TPR and FCA launch awareness campaign on pension scams


The Pensions Regulator (TPR) and the Financial Conduct Authority (FCA) have launched a joint awareness campaign to raise understanding of pension scams and the tactics employed by potential scammers.

The ScamSmart awareness campaign, which launches today (Tuesday 14 August 2018), follows on from research conducted by the regulatory bodies in July 2018. This found that 32% of pension members aged between 45 and 65 would not know how to check whether they are speaking with a legitimate pensions adviser or provider, and a further 12% state that they would trust an offer of a free pension review from someone claiming to be a pension adviser.

The research also found that pension scammers steal, on average, £91,000 per victim.

Nicola Parish, executive director of frontline regulation at TPR, said: “£91,000 is a huge amount of money for someone approaching their retirement to suddenly have ripped from their savings. If someone cold calls [pension members] about [their] pension, it’s probably an attempt to steal [their] savings. Our message is clear; hang up and report it.”

The awareness campaign will make use of TV, radio and social media to urge pension members to visit ScamSmart prior to transferring any funds. The campaign will warn against pension fraud methods, such as cold calling, unexpected contact, promises of guaranteed high returns and downplayed risks, offers of unusual or overseas investments that are not regulated by the FCA, pressurising for quick decisions and claims to unlock money from a member’s pension.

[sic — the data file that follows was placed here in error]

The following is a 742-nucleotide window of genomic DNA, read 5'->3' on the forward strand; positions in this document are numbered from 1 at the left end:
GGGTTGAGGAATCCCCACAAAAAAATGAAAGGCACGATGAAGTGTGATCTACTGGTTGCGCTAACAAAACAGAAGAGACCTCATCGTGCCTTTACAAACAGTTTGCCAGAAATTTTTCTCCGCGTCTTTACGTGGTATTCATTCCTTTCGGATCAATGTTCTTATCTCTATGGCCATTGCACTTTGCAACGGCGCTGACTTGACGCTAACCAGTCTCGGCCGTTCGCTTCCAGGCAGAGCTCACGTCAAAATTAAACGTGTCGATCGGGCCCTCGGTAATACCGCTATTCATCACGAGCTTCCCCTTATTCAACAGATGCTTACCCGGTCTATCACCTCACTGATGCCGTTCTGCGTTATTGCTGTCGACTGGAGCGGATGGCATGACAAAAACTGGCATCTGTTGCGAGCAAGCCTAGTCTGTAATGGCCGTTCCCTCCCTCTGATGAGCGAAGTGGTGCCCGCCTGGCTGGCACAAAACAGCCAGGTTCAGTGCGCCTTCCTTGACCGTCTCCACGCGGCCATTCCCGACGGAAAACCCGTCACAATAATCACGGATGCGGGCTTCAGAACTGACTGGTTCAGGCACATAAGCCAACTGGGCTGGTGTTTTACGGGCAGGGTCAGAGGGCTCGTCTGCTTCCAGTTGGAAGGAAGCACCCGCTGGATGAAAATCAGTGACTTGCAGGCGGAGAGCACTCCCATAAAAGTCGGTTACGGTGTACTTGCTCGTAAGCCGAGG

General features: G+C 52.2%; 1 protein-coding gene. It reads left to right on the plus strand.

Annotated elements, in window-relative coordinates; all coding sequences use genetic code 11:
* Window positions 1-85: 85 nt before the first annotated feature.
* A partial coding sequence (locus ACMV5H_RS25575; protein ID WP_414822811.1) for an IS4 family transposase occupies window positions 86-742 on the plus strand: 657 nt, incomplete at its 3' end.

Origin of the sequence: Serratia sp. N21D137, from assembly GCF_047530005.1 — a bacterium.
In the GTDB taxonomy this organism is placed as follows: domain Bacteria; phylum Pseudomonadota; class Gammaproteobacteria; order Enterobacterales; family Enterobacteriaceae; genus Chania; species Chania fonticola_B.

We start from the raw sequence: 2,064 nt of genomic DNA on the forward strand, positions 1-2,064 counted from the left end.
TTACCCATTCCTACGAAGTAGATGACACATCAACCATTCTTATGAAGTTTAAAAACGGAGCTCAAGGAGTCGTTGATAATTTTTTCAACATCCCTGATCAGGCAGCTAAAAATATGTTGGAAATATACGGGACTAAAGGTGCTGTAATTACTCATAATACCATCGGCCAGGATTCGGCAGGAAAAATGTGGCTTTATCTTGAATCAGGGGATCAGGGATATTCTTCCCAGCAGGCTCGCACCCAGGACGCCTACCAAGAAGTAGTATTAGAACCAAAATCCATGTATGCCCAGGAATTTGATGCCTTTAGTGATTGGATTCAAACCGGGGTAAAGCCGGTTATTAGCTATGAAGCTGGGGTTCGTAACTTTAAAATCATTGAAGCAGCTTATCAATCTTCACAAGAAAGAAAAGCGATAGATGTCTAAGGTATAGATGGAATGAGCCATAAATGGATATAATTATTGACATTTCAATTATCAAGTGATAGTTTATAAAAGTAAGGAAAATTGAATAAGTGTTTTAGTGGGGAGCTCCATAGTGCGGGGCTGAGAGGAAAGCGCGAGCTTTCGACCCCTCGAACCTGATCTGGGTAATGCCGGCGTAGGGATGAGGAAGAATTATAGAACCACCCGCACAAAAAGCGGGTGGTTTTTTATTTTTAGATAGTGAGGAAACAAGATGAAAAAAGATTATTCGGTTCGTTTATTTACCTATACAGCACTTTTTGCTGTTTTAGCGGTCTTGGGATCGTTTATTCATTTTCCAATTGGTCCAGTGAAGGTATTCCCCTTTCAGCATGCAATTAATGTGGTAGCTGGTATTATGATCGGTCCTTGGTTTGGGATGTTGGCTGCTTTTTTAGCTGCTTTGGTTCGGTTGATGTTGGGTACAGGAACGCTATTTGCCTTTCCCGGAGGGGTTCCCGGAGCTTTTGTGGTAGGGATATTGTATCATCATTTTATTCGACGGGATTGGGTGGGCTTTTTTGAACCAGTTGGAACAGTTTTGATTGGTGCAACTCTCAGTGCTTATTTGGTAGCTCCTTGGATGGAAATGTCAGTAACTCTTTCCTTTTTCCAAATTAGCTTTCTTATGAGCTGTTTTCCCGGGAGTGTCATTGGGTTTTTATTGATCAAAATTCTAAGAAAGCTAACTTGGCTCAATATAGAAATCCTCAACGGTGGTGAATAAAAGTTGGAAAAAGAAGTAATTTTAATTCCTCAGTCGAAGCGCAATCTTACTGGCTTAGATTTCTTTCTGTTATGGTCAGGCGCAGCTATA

TPR and the FCA are recommending pension members reject unexpected pension offers, check who they are dealing with on the FCA Register before changing any of their pension arrangements, refuse to be rushed or pressured into a decision and consider getting impartial information and advice.

Mark Steward, executive director of enforcement and market oversight at the FCA, said: “The size of individual pension pots makes pensions savings an attractive target for fraudsters. That’s why we’re urging anyone who is thinking about transferring their pension to check who they are dealing with and only use firms authorised by the FCA.

“Pension scams can cause victims significant harm, both financially and mentally. If [pension members] are ever in doubt about a pension offer, visit the ScamSmart website.”

TPR and the FCA are also part of Project Bloom, a multi-agency taskforce that is working to tackle pension scams. Also included on the taskforce are the Department for Work and Pensions (DWP), HM Treasury, the Serious Fraud Office, City of London Police, the National Fraud Intelligence Bureau, The Pensions Advisory Service and the National Crime Agency.

Nathan Long, senior pension analyst at Hargreaves Lansdown, said: “Rule changes that gave huge freedom to retirees have also inadvertently given fraudsters the pension equivalent of the keys to the sweet shop. Scams that target pensioners are wide ranging, potentially complex, and are often initiated by unsolicited phone calls, texts or emails. Scams tend to have one thing in common despite their variety, as they offer retirees something that is too good to be true. [Employees’] best bet is to ignore any approaches when contacted out of the blue about [their] pension. It’s safest to only deal with regulated firms allocating [members] hard earned pension savings to regulated investments.

“Short term scam awareness is helpful, but endlessly putting a plaster on the problem is not good longer term. Bettering people’s understanding of pensions will also boost their resilience to scams, which is why the government’s midlife MOT initiative has the potential to be so valuable.”